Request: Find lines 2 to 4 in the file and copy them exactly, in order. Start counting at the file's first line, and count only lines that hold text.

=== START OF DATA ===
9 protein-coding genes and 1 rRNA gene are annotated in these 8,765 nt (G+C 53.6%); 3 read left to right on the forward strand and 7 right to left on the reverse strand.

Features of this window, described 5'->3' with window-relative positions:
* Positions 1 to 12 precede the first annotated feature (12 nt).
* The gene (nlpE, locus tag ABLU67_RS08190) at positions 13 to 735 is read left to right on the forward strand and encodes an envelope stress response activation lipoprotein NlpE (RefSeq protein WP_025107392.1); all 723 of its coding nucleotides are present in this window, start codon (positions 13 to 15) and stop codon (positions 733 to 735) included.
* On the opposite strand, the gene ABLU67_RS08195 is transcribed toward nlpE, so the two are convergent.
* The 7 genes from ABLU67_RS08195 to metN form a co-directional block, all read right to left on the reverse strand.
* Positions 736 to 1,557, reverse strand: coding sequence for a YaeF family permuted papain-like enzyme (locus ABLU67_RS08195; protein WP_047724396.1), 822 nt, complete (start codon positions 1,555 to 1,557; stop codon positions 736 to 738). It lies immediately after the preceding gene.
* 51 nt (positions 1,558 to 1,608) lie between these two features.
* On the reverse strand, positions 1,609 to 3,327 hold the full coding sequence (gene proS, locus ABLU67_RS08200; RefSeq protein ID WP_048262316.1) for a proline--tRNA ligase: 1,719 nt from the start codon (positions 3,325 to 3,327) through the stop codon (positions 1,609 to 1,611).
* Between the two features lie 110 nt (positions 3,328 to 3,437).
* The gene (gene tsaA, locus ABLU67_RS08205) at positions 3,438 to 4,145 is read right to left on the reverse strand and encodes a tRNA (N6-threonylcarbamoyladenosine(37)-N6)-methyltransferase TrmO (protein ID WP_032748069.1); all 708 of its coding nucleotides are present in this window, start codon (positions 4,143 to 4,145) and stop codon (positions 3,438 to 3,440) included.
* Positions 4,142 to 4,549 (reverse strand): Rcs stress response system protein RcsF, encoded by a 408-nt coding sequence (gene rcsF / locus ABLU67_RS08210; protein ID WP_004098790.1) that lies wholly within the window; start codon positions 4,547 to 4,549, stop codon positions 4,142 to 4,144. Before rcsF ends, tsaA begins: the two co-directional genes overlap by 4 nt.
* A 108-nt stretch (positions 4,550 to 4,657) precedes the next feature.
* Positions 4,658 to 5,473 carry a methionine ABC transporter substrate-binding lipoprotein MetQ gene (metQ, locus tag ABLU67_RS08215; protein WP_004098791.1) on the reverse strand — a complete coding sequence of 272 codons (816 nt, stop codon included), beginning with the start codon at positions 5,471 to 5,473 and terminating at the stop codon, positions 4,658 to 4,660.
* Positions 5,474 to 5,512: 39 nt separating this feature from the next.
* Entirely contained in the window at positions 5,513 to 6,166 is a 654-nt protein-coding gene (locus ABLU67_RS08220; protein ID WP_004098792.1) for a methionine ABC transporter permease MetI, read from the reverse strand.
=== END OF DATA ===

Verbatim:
Features of this window, described 5'->3' with window-relative positions:
* Positions 1 to 12 precede the first annotated feature (12 nt).
* The gene (nlpE, locus tag ABLU67_RS08190) at positions 13 to 735 is read left to right on the forward strand and encodes an envelope stress response activation lipoprotein NlpE (RefSeq protein WP_025107392.1); all 723 of its coding nucleotides are present in this window, start codon (positions 13 to 15) and stop codon (positions 733 to 735) included.